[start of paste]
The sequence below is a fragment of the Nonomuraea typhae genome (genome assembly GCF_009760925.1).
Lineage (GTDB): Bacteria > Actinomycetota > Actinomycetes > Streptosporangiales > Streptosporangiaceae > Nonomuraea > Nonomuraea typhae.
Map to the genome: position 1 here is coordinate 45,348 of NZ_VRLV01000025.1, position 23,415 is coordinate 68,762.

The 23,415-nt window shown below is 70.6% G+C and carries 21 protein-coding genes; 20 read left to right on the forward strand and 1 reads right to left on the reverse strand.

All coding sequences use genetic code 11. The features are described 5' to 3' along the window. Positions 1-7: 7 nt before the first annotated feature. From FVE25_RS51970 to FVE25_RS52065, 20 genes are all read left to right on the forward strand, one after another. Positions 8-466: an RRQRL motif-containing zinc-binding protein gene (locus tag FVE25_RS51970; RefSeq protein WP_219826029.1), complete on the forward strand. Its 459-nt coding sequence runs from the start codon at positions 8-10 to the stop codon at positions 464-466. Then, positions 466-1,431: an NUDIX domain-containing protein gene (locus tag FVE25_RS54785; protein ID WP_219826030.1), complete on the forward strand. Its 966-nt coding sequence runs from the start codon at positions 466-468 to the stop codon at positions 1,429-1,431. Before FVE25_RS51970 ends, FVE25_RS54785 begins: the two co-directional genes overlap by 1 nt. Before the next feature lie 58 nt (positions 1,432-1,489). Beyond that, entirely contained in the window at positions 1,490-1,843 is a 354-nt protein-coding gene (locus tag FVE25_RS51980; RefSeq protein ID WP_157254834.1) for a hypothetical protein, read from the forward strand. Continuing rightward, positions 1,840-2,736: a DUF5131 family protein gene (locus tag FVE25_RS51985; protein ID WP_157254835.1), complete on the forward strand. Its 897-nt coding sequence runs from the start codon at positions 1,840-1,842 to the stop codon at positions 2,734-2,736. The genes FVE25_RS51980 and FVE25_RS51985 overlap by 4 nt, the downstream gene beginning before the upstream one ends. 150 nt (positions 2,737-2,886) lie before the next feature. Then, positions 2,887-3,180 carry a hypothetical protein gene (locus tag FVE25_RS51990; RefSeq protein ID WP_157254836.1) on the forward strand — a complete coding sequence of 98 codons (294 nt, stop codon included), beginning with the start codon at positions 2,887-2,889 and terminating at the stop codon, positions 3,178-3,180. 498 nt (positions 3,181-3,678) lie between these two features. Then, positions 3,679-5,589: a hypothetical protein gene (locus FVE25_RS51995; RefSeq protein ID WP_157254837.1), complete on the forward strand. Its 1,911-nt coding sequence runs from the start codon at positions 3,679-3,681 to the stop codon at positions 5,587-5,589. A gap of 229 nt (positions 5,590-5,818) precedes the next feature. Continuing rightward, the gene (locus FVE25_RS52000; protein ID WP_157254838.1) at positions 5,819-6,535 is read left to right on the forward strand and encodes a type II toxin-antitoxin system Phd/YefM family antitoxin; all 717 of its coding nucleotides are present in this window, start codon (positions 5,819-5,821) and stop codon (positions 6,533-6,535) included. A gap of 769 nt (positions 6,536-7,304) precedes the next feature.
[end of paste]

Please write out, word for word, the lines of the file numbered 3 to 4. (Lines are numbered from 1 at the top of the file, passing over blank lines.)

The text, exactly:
Map to the genome: position 1 here is coordinate 45,348 of NZ_VRLV01000025.1, position 23,415 is coordinate 68,762.

The 23,415-nt window shown below is 70.6% G+C and carries 21 protein-coding genes; 20 read left to right on the forward strand and 1 reads right to left on the reverse strand.